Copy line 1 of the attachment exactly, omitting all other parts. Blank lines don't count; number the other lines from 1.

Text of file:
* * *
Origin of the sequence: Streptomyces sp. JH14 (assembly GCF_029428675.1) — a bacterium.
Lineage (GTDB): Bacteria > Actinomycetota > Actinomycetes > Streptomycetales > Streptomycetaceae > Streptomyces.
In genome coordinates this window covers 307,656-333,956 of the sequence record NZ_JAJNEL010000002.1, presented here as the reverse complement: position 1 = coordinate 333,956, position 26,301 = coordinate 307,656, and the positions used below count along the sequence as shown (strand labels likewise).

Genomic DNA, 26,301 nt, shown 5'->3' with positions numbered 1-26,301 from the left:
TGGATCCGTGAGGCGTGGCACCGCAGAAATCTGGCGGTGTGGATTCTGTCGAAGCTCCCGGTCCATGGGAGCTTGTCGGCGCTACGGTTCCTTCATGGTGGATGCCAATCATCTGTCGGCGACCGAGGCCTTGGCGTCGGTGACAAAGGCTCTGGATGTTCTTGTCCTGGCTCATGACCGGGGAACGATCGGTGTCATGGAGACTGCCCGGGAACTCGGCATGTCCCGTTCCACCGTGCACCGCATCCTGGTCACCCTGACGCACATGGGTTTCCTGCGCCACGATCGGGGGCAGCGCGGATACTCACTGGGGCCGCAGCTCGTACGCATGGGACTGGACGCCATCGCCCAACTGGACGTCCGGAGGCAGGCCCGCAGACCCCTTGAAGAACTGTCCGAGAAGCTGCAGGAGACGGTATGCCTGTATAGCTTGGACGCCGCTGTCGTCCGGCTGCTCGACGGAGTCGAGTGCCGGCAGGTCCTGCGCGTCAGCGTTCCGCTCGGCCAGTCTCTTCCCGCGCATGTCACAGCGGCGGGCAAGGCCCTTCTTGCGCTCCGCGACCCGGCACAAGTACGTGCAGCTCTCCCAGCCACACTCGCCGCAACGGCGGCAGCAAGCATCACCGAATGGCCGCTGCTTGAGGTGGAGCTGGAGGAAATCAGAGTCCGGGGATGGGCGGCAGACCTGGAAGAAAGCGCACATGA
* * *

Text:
Origin of the sequence: Streptomyces sp. JH14 (assembly GCF_029428675.1) — a bacterium.